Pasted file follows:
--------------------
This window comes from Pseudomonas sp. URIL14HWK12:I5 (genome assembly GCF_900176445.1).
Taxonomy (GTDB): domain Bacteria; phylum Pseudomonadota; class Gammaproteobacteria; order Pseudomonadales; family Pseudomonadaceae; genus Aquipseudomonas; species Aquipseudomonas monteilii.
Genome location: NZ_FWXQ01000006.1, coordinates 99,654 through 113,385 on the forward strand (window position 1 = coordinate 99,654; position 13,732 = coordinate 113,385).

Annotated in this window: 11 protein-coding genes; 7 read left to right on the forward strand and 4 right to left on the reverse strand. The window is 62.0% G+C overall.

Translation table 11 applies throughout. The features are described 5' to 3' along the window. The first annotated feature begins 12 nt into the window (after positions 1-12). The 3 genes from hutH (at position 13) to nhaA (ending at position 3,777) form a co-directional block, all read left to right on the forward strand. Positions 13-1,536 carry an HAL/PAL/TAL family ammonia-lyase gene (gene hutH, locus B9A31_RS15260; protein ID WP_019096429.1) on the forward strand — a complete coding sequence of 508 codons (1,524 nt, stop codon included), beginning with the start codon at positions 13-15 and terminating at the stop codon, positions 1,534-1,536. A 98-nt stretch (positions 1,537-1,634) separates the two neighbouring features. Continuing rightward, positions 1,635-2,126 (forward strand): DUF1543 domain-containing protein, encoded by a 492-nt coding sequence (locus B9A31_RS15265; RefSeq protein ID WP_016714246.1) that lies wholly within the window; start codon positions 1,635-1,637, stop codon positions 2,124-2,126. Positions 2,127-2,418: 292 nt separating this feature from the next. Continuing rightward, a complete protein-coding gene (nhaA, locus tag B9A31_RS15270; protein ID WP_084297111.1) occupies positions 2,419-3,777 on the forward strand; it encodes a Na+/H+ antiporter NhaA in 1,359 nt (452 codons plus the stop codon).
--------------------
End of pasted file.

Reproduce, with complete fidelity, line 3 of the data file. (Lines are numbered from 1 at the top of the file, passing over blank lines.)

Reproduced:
Genome location: NZ_FWXQ01000006.1, coordinates 99,654 through 113,385 on the forward strand (window position 1 = coordinate 99,654; position 13,732 = coordinate 113,385).